Finding Comfort in a Discomfort Zone
Chances are you have been advised at some point that you need to 'get out of your comfort zone.'
Chances are you didn't say thank you.
Maybe you wanted to find a new relationship, try a new sport, expand your wardrobe or get a different haircut. Or a new job. Or a new life.
Like most of us, you hesitated. Sometimes this is prudent caution, as when someone tells you to jump off a bridge into a river.
Other times, hesitation is just a habit. It's satisfaction with what is or fear of what might be or both. You don't think in those steps but that is the lightning process that produces the word 'No.'
Or as the 3-year-olds like to say, "I DON'T WANNA!"
Zones get comfortable for a reason. They are snug. They are cozy. They are made just for you. There is room for you to move if you want to, but not so much that you could rattle about and hurt yourself.
Snug, cozy places are warm and inviting. They are places you want to stay. You are safe and you are warm and you have no logical reason to move. (Note: I thought about a womb analogy here, but didn't find a proper one. If you have one send it along. I'll give you credit).
Why would anyone leave their comfort zone? It seems, on its face to be a dumb idea.
The thing we struggle with is that in order to grow in whatever direction or aspect you need to grow, you must necessarily leave your comfort zone.
Growth is inherently uncomfortable and at times painful. Nobody likes to fail or look stupid or feel awkward. No one loves to ask for help or depend on others for guidance. Nobody wants to get hurt while they learn.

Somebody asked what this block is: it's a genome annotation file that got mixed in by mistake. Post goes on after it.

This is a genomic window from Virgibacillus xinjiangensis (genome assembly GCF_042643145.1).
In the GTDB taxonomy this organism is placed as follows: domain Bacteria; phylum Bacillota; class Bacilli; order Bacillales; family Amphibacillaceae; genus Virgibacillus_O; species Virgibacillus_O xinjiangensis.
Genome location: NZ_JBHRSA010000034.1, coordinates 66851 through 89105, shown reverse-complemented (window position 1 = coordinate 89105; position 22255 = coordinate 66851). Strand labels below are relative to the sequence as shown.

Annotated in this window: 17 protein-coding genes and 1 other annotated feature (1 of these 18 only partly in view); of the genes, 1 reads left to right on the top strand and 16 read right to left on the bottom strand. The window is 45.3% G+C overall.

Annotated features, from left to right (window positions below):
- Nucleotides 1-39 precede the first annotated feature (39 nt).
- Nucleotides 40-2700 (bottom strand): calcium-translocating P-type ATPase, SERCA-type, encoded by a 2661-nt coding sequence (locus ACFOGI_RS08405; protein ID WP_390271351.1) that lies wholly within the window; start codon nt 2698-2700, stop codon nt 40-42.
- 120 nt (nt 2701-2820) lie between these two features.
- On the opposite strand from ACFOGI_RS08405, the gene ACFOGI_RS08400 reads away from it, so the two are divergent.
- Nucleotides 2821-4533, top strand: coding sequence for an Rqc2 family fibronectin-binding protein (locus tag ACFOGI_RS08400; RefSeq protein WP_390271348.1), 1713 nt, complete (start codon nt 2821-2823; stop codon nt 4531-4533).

It depends on how you assess risk. A cautious person sees danger everywhere. An adventurer sees an adrenalin rush everywhere. Somewhere in the middle lies the sweet spot where prudence meets faith.
Faith is a broad word. People use it without clarifying the object of one's faith. Very often, it's assumed to be faith in oneself or someone close to them. "So-and-so wouldn't steer me wrong, so.." or "I have done crazier things than this and lived, so..."
That sort of thing.
I heard an amazing message Sunday about comfort zones and faith. Faith in God, that is. The pastor likened God to a parent who gives a direction and when the child asks why, the answer is 'Because I said so.'
The point was that none of us like that answer in the moment, but when we look back, we see that at the time, either (a) we wouldn't have understood the reason or (b)the need was too urgent for our parent to stop to provide background. We also realize, usually, that whomever told us this was doing so out of concern for our safety or some other positive rationale. "Just do it because I said so."
At that point, we have a decision to make: Either we obey or we do not.
We may have no idea what will happen if we obey. At that point, we have to decide whether we have faith in whomever told us to do it.
Picture a small child standing on the side of the pool with an adult in the water saying, 'Come on, jump to me, I'll catch you!' We've all seen this go one of two ways: